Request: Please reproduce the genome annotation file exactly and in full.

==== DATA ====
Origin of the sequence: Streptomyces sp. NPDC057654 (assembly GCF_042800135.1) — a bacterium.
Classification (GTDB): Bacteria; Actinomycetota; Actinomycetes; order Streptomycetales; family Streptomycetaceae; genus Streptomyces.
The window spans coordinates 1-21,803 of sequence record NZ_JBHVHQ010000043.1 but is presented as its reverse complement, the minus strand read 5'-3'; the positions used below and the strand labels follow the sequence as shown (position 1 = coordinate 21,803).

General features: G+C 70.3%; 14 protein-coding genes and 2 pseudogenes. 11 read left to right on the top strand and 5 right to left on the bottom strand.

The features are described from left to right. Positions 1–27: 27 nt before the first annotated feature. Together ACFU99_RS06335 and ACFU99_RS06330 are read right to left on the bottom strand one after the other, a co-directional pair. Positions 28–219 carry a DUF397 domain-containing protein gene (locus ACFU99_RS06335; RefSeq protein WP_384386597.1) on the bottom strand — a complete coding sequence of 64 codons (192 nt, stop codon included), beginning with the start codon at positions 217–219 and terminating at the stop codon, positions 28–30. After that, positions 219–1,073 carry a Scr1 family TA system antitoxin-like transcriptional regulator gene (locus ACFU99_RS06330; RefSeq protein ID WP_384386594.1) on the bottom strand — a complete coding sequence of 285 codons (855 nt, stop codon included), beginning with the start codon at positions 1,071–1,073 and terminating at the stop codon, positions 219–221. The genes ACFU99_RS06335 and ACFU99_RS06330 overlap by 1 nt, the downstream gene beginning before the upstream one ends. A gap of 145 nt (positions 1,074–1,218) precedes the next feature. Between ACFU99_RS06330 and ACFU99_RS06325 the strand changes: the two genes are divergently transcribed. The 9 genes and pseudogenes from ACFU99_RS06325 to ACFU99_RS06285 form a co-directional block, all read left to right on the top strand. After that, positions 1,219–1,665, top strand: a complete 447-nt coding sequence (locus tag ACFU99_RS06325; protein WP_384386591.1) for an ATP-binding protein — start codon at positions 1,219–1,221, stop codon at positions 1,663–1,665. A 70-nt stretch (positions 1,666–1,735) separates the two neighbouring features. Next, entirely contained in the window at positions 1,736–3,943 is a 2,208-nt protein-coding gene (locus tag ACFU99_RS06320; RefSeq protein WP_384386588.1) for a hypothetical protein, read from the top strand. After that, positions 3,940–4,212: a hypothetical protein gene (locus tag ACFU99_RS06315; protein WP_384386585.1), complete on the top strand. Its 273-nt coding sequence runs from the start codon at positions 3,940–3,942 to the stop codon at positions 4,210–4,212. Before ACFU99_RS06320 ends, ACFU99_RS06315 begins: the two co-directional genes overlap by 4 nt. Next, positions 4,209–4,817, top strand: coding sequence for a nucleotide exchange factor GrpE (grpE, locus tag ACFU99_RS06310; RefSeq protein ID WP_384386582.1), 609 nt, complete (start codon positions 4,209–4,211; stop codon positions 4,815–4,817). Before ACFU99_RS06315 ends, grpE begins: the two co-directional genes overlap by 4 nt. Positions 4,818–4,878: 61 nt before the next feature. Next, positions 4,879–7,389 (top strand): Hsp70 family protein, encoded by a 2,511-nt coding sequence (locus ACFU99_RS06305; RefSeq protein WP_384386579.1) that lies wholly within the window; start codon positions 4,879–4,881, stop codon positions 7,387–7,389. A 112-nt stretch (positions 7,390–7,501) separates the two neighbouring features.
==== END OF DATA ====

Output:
Origin of the sequence: Streptomyces sp. NPDC057654 (assembly GCF_042800135.1) — a bacterium.
Classification (GTDB): Bacteria; Actinomycetota; Actinomycetes; order Streptomycetales; family Streptomycetaceae; genus Streptomyces.
The window spans coordinates 1-21,803 of sequence record NZ_JBHVHQ010000043.1 but is presented as its reverse complement, the minus strand read 5'-3'; the positions used below and the strand labels follow the sequence as shown (position 1 = coordinate 21,803).

General features: G+C 70.3%; 14 protein-coding genes and 2 pseudogenes. 11 read left to right on the top strand and 5 right to left on the bottom strand.

The features are described from left to right. Positions 1–27: 27 nt before the first annotated feature. Together ACFU99_RS06335 and ACFU99_RS06330 are read right to left on the bottom strand one after the other, a co-directional pair. Positions 28–219 carry a DUF397 domain-containing protein gene (locus ACFU99_RS06335; RefSeq protein WP_384386597.1) on the bottom strand — a complete coding sequence of 64 codons (192 nt, stop codon included), beginning with the start codon at positions 217–219 and terminating at the stop codon, positions 28–30. After that, positions 219–1,073 carry a Scr1 family TA system antitoxin-like transcriptional regulator gene (locus ACFU99_RS06330; RefSeq protein ID WP_384386594.1) on the bottom strand — a complete coding sequence of 285 codons (855 nt, stop codon included), beginning with the start codon at positions 1,071–1,073 and terminating at the stop codon, positions 219–221. The genes ACFU99_RS06335 and ACFU99_RS06330 overlap by 1 nt, the downstream gene beginning before the upstream one ends. A gap of 145 nt (positions 1,074–1,218) precedes the next feature. Between ACFU99_RS06330 and ACFU99_RS06325 the strand changes: the two genes are divergently transcribed. The 9 genes and pseudogenes from ACFU99_RS06325 to ACFU99_RS06285 form a co-directional block, all read left to right on the top strand. After that, positions 1,219–1,665, top strand: a complete 447-nt coding sequence (locus tag ACFU99_RS06325; protein WP_384386591.1) for an ATP-binding protein — start codon at positions 1,219–1,221, stop codon at positions 1,663–1,665. A 70-nt stretch (positions 1,666–1,735) separates the two neighbouring features. Next, entirely contained in the window at positions 1,736–3,943 is a 2,208-nt protein-coding gene (locus tag ACFU99_RS06320; RefSeq protein WP_384386588.1) for a hypothetical protein, read from the top strand. After that, positions 3,940–4,212: a hypothetical protein gene (locus tag ACFU99_RS06315; protein WP_384386585.1), complete on the top strand. Its 273-nt coding sequence runs from the start codon at positions 3,940–3,942 to the stop codon at positions 4,210–4,212. Before ACFU99_RS06320 ends, ACFU99_RS06315 begins: the two co-directional genes overlap by 4 nt. Next, positions 4,209–4,817, top strand: coding sequence for a nucleotide exchange factor GrpE (grpE, locus tag ACFU99_RS06310; RefSeq protein ID WP_384386582.1), 609 nt, complete (start codon positions 4,209–4,211; stop codon positions 4,815–4,817). Before ACFU99_RS06315 ends, grpE begins: the two co-directional genes overlap by 4 nt. Positions 4,818–4,878: 61 nt before the next feature. Next, positions 4,879–7,389 (top strand): Hsp70 family protein, encoded by a 2,511-nt coding sequence (locus ACFU99_RS06305; RefSeq protein WP_384386579.1) that lies wholly within the window; start codon positions 4,879–4,881, stop codon positions 7,387–7,389. A 112-nt stretch (positions 7,390–7,501) separates the two neighbouring features.